- The Washington Times - Monday, February 19, 2018

Special counsel Robert Mueller is reportedly expanding his probe to the business dealings of a key Trump family member unrelated to Russia, a move that President Trump has said would cross a “red line.”

Citing “people familiar with the inquiry,” CNN reported Monday afternoon that Mr. Mueller is investigating Jared Kushner, the president’s son-in-law, on issues beyond his contacts with Russians and their purported meddling in the 2016 presidential race.

It “now includes his efforts to secure financing for his company from foreign investors during the presidential transition,” CNN wrote.

According to the network, “this is the first indication that Mueller is exploring Kushner’s discussions with potential non-Russian foreign investors, including in China.”

Citing “people familiar with the special counsel investigation,” CNN reported that the Mueller team has been “asking questions, including during interviews in January and February, about Kushner’s conversations during the transition to shore up financing for 666 Fifth Avenue, a Kushner Companies-backed New York City office building reeling from financial troubles.”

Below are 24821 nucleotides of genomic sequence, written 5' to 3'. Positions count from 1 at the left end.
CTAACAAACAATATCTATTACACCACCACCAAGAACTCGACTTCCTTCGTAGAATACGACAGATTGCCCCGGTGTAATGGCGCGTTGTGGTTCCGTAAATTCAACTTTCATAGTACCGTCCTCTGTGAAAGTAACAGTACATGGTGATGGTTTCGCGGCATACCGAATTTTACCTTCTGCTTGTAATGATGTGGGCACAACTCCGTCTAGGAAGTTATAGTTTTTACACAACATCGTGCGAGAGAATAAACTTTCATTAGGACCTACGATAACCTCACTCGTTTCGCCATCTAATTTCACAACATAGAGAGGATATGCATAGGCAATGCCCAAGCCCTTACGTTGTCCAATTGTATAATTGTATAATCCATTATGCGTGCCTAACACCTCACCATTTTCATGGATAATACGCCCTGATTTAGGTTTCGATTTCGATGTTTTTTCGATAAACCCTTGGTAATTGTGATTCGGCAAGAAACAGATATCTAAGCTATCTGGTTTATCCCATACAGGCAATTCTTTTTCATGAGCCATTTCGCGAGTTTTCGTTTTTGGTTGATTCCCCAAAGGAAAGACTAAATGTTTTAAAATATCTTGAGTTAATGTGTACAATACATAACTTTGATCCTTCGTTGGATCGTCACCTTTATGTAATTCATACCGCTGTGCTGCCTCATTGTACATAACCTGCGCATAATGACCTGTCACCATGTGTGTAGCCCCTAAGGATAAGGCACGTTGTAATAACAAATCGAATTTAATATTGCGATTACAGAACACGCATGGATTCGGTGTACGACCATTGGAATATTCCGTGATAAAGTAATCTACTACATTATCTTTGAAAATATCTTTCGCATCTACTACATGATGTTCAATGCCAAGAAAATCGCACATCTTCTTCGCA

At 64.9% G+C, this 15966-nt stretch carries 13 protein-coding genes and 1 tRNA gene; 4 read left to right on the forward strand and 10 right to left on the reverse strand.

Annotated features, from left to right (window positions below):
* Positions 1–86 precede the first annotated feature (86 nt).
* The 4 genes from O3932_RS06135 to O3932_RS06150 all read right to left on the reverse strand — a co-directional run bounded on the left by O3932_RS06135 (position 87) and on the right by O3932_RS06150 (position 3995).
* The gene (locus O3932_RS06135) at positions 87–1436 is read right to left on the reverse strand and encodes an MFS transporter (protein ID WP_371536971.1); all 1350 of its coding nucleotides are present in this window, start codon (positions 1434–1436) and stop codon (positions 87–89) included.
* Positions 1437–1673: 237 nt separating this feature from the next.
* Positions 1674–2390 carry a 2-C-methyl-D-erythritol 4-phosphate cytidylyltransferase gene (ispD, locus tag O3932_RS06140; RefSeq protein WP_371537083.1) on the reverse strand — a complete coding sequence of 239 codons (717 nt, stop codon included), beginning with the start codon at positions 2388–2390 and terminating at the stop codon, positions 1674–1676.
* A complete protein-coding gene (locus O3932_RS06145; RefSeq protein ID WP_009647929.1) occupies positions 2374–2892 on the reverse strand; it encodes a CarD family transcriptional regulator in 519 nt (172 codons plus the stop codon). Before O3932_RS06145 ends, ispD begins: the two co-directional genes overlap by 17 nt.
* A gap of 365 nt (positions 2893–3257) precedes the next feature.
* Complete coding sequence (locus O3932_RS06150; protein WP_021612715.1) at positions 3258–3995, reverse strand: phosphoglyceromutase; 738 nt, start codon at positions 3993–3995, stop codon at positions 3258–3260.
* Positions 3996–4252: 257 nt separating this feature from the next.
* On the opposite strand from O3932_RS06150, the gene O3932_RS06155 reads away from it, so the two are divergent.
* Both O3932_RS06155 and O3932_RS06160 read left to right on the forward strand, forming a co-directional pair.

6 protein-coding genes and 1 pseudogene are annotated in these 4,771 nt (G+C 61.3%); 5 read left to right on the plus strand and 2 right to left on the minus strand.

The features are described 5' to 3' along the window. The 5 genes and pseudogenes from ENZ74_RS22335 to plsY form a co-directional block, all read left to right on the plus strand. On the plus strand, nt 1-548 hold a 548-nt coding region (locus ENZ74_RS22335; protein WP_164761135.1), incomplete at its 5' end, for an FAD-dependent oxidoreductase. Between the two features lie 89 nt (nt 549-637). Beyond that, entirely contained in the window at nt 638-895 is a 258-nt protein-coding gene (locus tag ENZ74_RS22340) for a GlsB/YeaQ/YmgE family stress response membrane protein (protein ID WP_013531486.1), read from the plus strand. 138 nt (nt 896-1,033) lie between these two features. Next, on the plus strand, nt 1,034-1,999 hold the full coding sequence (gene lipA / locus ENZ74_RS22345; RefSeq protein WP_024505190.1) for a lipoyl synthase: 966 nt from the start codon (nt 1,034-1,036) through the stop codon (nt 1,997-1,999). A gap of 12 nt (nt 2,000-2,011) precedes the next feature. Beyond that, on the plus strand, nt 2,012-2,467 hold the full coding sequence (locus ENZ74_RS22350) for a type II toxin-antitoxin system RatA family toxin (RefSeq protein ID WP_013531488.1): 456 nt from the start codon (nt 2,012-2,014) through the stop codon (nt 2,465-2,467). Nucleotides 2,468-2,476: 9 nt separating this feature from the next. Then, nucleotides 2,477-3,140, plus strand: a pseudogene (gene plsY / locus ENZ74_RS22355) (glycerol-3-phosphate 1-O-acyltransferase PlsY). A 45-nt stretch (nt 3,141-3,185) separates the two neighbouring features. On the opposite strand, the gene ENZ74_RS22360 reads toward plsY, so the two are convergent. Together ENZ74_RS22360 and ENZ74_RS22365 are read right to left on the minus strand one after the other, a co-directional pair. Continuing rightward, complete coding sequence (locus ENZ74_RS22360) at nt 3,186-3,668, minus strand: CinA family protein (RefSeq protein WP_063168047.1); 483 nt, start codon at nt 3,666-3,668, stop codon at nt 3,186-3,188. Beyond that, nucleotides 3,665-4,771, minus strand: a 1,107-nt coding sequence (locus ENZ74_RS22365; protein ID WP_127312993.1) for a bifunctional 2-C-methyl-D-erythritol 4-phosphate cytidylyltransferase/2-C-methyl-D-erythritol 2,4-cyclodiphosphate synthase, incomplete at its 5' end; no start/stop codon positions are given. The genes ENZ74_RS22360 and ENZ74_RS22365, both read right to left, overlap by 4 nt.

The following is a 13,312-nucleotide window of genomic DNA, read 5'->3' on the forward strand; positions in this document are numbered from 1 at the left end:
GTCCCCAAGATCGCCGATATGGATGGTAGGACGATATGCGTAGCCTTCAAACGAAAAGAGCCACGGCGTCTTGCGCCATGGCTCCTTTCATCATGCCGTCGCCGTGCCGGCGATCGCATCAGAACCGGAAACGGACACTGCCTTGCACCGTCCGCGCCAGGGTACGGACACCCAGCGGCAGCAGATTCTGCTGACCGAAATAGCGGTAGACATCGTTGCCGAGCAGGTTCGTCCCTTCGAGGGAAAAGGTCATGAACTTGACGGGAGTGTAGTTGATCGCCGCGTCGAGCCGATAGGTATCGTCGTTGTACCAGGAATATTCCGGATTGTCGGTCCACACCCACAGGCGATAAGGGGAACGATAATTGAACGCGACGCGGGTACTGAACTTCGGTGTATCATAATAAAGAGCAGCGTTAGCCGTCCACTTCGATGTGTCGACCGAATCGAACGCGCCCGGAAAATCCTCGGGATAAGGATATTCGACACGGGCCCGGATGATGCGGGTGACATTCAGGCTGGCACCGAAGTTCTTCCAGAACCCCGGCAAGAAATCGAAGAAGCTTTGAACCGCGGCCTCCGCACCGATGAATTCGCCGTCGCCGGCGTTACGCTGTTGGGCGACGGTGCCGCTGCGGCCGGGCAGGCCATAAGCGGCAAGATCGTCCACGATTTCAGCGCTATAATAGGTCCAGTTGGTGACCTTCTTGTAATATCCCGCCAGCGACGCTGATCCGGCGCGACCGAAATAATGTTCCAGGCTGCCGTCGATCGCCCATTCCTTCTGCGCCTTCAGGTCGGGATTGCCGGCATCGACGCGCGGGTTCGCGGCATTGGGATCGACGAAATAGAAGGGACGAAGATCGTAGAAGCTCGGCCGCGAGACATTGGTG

Before he joined the administration, Mr. Kushner divested from that property and others, which were sold to a family trust from which he does not benefit, CNN reported.

According to the network “It’s not clear what’s behind Mueller’s specific interest in the financing discussions.”

In an interview with The New York Times last July, Mr. Trump was asked by reporter Michael S. Schmidt that if “Mueller was looking at your finances and your family finances, unrelated to Russia — is that a red line?” and by reporter Maggie Haberman “Would that be a breach of what his actual charge is?”

Mr. Trump replied, “I would say yeah. I would say yes.” He then parried a question on whether crossing that red line would cause him to fire Mr. Mueller: “I can’t answer that question because I don’t think it’s going to happen.”

• Victor Morton can be reached at vmorton@washingtontimes.com.

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